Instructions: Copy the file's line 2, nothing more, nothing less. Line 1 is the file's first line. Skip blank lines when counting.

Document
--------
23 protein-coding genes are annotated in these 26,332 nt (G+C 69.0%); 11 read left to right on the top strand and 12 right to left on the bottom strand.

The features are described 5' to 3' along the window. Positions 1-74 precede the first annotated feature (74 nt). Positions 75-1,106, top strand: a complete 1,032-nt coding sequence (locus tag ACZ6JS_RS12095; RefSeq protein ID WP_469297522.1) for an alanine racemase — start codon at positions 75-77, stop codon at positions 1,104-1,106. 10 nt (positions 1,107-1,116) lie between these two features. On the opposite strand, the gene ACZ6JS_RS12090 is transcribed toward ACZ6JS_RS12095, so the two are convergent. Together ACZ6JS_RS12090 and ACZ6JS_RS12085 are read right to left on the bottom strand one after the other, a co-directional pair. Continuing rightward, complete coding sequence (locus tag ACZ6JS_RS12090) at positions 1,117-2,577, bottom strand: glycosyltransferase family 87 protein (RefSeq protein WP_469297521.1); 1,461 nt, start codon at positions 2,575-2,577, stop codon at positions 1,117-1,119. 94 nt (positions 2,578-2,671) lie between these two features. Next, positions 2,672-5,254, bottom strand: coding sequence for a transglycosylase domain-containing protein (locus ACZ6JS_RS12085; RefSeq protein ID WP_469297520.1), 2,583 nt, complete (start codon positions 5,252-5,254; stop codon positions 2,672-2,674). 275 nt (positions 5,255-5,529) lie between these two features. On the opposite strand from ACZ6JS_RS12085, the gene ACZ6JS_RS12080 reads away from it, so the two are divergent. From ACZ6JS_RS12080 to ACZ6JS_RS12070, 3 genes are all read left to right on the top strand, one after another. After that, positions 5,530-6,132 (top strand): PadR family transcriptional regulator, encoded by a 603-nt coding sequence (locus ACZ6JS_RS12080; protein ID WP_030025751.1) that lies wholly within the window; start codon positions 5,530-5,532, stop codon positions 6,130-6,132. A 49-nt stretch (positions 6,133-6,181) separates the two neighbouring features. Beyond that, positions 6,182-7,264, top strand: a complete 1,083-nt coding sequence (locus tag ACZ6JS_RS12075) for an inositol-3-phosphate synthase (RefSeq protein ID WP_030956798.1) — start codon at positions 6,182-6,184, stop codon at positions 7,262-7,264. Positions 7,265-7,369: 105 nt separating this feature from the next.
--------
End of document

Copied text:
The features are described 5' to 3' along the window. Positions 1-74 precede the first annotated feature (74 nt). Positions 75-1,106, top strand: a complete 1,032-nt coding sequence (locus tag ACZ6JS_RS12095; RefSeq protein ID WP_469297522.1) for an alanine racemase — start codon at positions 75-77, stop codon at positions 1,104-1,106. 10 nt (positions 1,107-1,116) lie between these two features. On the opposite strand, the gene ACZ6JS_RS12090 is transcribed toward ACZ6JS_RS12095, so the two are convergent. Together ACZ6JS_RS12090 and ACZ6JS_RS12085 are read right to left on the bottom strand one after the other, a co-directional pair. Continuing rightward, complete coding sequence (locus tag ACZ6JS_RS12090) at positions 1,117-2,577, bottom strand: glycosyltransferase family 87 protein (RefSeq protein WP_469297521.1); 1,461 nt, start codon at positions 2,575-2,577, stop codon at positions 1,117-1,119. 94 nt (positions 2,578-2,671) lie between these two features. Next, positions 2,672-5,254, bottom strand: coding sequence for a transglycosylase domain-containing protein (locus ACZ6JS_RS12085; RefSeq protein ID WP_469297520.1), 2,583 nt, complete (start codon positions 5,252-5,254; stop codon positions 2,672-2,674). 275 nt (positions 5,255-5,529) lie between these two features. On the opposite strand from ACZ6JS_RS12085, the gene ACZ6JS_RS12080 reads away from it, so the two are divergent. From ACZ6JS_RS12080 to ACZ6JS_RS12070, 3 genes are all read left to right on the top strand, one after another. After that, positions 5,530-6,132 (top strand): PadR family transcriptional regulator, encoded by a 603-nt coding sequence (locus ACZ6JS_RS12080; protein ID WP_030025751.1) that lies wholly within the window; start codon positions 5,530-5,532, stop codon positions 6,130-6,132. A 49-nt stretch (positions 6,133-6,181) separates the two neighbouring features. Beyond that, positions 6,182-7,264, top strand: a complete 1,083-nt coding sequence (locus tag ACZ6JS_RS12075) for an inositol-3-phosphate synthase (RefSeq protein ID WP_030956798.1) — start codon at positions 6,182-6,184, stop codon at positions 7,262-7,264. Positions 7,265-7,369: 105 nt separating this feature from the next.